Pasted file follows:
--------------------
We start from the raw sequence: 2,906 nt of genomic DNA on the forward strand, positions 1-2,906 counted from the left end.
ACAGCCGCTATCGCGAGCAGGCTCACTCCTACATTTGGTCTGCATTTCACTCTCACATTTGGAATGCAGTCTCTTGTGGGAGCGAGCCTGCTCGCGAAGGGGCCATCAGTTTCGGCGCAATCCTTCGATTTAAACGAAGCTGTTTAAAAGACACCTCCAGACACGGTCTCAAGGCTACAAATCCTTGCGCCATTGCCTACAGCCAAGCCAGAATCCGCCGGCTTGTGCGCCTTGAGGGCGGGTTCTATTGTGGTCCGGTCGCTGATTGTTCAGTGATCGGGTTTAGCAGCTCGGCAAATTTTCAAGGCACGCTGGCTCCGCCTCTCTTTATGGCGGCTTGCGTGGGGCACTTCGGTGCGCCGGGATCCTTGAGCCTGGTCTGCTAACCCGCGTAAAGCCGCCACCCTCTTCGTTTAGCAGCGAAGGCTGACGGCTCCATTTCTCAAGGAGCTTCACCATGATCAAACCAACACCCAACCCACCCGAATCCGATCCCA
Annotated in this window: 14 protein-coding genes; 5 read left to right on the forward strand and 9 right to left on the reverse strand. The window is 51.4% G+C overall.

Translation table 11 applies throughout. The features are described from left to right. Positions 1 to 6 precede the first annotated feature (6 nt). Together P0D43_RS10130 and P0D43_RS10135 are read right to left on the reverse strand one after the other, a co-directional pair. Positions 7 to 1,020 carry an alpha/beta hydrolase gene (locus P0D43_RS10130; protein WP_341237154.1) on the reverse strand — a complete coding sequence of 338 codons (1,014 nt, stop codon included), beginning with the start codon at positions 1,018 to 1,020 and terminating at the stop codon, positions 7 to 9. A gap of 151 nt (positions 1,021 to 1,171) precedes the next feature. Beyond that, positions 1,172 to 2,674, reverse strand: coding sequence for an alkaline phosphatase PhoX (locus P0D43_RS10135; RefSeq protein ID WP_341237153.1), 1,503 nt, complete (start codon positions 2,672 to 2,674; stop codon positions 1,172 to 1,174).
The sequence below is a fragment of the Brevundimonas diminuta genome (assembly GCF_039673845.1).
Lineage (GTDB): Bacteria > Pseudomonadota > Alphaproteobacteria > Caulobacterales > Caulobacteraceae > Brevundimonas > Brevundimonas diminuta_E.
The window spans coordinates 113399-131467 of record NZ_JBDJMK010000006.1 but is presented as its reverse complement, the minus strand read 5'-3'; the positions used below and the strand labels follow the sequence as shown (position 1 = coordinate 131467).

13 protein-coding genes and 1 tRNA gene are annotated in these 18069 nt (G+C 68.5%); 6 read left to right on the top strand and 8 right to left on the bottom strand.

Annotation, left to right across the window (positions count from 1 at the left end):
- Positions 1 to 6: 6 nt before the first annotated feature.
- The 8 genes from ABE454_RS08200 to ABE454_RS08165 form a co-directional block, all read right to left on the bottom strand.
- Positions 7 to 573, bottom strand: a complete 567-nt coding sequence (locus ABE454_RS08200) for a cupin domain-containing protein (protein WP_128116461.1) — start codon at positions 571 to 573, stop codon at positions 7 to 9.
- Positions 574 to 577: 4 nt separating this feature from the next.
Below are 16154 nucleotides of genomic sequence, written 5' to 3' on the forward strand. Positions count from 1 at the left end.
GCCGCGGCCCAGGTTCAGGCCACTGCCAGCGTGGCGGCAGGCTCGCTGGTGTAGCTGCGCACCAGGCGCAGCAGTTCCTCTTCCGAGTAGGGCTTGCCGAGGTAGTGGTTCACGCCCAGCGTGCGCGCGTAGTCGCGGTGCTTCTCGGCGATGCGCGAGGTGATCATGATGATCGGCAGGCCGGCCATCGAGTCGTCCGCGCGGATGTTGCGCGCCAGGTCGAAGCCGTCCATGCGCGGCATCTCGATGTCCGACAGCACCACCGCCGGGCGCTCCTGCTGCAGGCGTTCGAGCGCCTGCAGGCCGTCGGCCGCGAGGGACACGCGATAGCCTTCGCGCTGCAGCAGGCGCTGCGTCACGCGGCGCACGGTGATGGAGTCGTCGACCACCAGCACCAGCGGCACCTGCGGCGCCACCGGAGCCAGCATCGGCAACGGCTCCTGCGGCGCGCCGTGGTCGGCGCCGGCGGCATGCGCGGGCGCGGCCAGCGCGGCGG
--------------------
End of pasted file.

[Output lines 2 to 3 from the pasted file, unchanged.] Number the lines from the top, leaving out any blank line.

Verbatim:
ACAGCCGCTATCGCGAGCAGGCTCACTCCTACATTTGGTCTGCATTTCACTCTCACATTTGGAATGCAGTCTCTTGTGGGAGCGAGCCTGCTCGCGAAGGGGCCATCAGTTTCGGCGCAATCCTTCGATTTAAACGAAGCTGTTTAAAAGACACCTCCAGACACGGTCTCAAGGCTACAAATCCTTGCGCCATTGCCTACAGCCAAGCCAGAATCCGCCGGCTTGTGCGCCTTGAGGGCGGGTTCTATTGTGGTCCGGTCGCTGATTGTTCAGTGATCGGGTTTAGCAGCTCGGCAAATTTTCAAGGCACGCTGGCTCCGCCTCTCTTTATGGCGGCTTGCGTGGGGCACTTCGGTGCGCCGGGATCCTTGAGCCTGGTCTGCTAACCCGCGTAAAGCCGCCACCCTCTTCGTTTAGCAGCGAAGGCTGACGGCTCCATTTCTCAAGGAGCTTCACCATGATCAAACCAACACCCAACCCACCCGAATCCGATCCCA
Annotated in this window: 14 protein-coding genes; 5 read left to right on the forward strand and 9 right to left on the reverse strand. The window is 51.4% G+C overall.